Combined treatment with sertraline and liothyronine in major depression: a randomized, double-blind, placebo-controlled trial

Rena Cooper-Kazaz, Jeffrey T Apter, Revital Cohen, Leonid Karagichev, Said Muhammed-Moussa, Daniel Grupper, Taly Drori, Michael E Newman, Harold A Sackeim, Benjamin Glaser, Bernard Lerer
Archives of General Psychiatry 2007, 64 (6): 679-88

BACKGROUND: Antidepressant treatments that achieve a higher remission rate than those currently available are urgently needed. The thyroid hormone triiodothyronine may potentiate antidepressant effects.

OBJECTIVE: To determine the antidepressant efficacy and safety of liothyronine sodium (triiodothyronine) when administered concurrently with the selective serotonin reuptake inhibitor sertraline hydrochloride to patients with major depressive disorder.

DESIGN: Double-blind, randomized, 8-week, placebo-controlled trial.

SETTING: Outpatient referral centers.

PATIENTS: A total of 124 adult outpatients meeting unmodified DSM-IV criteria for major depressive disorder without psychotic features.

INTERVENTIONS: Patients were randomized to receive sertraline hydrochloride (50 mg/d for 1 week; 100 mg/d thereafter) plus liothyronine sodium (20-25 microg/d for 1 week; 40-50 microg/d thereafter) or sertraline plus placebo for 8 weeks.

MAIN OUTCOME MEASURES: The primary outcome measure was categorical response to treatment (> or =50% decrease in scores on the 21-item Hamilton Rating Scale for Depression from baseline to study end point). Remission rate (final Hamilton Rating Scale for Depression score, < or =6) was a secondary outcome measure.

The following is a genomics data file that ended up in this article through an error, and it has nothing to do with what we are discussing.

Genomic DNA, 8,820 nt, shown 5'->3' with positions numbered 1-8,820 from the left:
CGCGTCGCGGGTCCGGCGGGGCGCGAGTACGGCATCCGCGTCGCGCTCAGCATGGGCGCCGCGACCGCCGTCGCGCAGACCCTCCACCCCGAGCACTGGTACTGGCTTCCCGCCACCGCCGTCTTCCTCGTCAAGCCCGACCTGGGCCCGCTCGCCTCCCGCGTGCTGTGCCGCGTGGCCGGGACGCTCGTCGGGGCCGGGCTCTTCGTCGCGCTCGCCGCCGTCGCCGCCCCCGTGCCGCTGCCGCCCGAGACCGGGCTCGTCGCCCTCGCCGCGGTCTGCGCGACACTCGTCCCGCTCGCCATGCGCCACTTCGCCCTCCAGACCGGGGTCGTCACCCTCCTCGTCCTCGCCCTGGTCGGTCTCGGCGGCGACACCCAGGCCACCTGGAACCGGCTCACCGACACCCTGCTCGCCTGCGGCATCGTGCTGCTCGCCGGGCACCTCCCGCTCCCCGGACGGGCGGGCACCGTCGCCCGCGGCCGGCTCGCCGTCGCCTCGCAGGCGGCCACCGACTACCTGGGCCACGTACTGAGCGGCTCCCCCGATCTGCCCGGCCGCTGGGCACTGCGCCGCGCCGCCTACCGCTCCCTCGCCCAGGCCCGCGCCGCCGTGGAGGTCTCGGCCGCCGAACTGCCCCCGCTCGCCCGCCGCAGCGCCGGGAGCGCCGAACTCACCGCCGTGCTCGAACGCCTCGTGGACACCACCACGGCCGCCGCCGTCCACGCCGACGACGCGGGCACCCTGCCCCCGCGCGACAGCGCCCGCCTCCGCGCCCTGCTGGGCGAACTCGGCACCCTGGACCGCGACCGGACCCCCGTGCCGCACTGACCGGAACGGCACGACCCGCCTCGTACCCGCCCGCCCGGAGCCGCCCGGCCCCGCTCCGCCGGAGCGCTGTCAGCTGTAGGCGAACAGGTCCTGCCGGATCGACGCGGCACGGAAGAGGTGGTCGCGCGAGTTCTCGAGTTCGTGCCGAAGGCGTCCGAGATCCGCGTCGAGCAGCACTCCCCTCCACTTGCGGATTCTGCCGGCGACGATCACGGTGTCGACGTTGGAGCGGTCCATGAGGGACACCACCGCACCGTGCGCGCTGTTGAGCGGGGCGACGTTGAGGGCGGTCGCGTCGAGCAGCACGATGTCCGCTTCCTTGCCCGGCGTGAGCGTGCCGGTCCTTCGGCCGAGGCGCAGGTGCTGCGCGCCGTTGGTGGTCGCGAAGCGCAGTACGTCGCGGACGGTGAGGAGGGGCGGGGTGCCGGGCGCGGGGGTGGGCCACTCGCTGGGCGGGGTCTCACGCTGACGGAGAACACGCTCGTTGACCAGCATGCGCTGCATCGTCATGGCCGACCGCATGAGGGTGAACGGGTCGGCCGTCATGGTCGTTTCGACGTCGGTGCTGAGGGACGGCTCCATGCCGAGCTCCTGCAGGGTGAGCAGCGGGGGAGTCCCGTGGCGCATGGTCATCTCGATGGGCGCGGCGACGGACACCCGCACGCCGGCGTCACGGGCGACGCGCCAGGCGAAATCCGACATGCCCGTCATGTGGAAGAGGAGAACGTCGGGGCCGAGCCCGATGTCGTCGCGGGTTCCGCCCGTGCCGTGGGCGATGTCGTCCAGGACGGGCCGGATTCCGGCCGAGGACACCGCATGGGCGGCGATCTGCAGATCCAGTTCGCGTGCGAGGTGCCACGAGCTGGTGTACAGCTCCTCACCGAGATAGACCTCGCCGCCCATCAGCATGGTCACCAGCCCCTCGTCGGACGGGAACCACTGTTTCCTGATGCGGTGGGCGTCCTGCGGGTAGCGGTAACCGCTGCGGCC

RESULTS: Intent-to-treat Hamilton Rating Scale for Depression response rates were 70% and 50% in the sertraline-liothyronine and sertraline-placebo groups, respectively (P = .02; odds ratio, 2.93; 95% confidence interval, 1.23-7.35); remission rates were 58% with sertraline-liothyronine and 38% with sertraline-placebo (P = .02; odds ratio, 2.69; 95% confidence interval, 1.16-6.49). Baseline T(3) values were lower in patients treated with sertraline-liothyronine who had remissions than in those without remissions (t(48) = 3.36; P<.002). Among patients treated with sertraline-liothyronine, remission was associated with a significant decrease in serum thyrotropin values (F(1,73) = 4.00; P<.05). There were no significant effects of liothyronine supplementation on frequency of adverse effects.

CONCLUSIONS: These results demonstrate enhancement of the antidepressant effect of sertraline by concurrent treatment with liothyronine without a significant increase in adverse effects. The antidepressant effect of liothyronine may be directly linked to thyroid function.

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